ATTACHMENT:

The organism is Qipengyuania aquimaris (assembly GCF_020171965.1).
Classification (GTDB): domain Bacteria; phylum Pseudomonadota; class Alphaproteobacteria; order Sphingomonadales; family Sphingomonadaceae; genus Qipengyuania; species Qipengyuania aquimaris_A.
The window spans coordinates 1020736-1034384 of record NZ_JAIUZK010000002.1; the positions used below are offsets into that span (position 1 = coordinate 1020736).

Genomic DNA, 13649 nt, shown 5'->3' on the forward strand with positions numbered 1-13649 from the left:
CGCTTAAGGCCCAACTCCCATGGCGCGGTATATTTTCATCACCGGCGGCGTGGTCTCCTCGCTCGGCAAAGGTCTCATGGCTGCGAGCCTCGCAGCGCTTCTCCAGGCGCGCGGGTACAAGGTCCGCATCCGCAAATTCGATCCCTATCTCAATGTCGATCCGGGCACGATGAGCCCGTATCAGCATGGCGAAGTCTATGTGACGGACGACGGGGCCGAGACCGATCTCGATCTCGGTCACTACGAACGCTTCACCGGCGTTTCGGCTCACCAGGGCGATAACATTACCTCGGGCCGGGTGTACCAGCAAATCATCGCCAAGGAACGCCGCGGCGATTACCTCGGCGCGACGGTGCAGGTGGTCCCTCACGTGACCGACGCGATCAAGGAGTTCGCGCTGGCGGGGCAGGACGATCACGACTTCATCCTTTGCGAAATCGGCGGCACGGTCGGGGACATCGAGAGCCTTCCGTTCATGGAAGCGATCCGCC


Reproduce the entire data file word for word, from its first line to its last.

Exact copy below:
The organism is Qipengyuania aquimaris (assembly GCF_020171965.1).
Classification (GTDB): domain Bacteria; phylum Pseudomonadota; class Alphaproteobacteria; order Sphingomonadales; family Sphingomonadaceae; genus Qipengyuania; species Qipengyuania aquimaris_A.
The window spans coordinates 1020736-1034384 of record NZ_JAIUZK010000002.1; the positions used below are offsets into that span (position 1 = coordinate 1020736).

Genomic DNA, 13649 nt, shown 5'->3' on the forward strand with positions numbered 1-13649 from the left:
CGCTTAAGGCCCAACTCCCATGGCGCGGTATATTTTCATCACCGGCGGCGTGGTCTCCTCGCTCGGCAAAGGTCTCATGGCTGCGAGCCTCGCAGCGCTTCTCCAGGCGCGCGGGTACAAGGTCCGCATCCGCAAATTCGATCCCTATCTCAATGTCGATCCGGGCACGATGAGCCCGTATCAGCATGGCGAAGTCTATGTGACGGACGACGGGGCCGAGACCGATCTCGATCTCGGTCACTACGAACGCTTCACCGGCGTTTCGGCTCACCAGGGCGATAACATTACCTCGGGCCGGGTGTACCAGCAAATCATCGCCAAGGAACGCCGCGGCGATTACCTCGGCGCGACGGTGCAGGTGGTCCCTCACGTGACCGACGCGATCAAGGAGTTCGCGCTGGCGGGGCAGGACGATCACGACTTCATCCTTTGCGAAATCGGCGGCACGGTCGGGGACATCGAGAGCCTTCCGTTCATGGAAGCGATCCGCC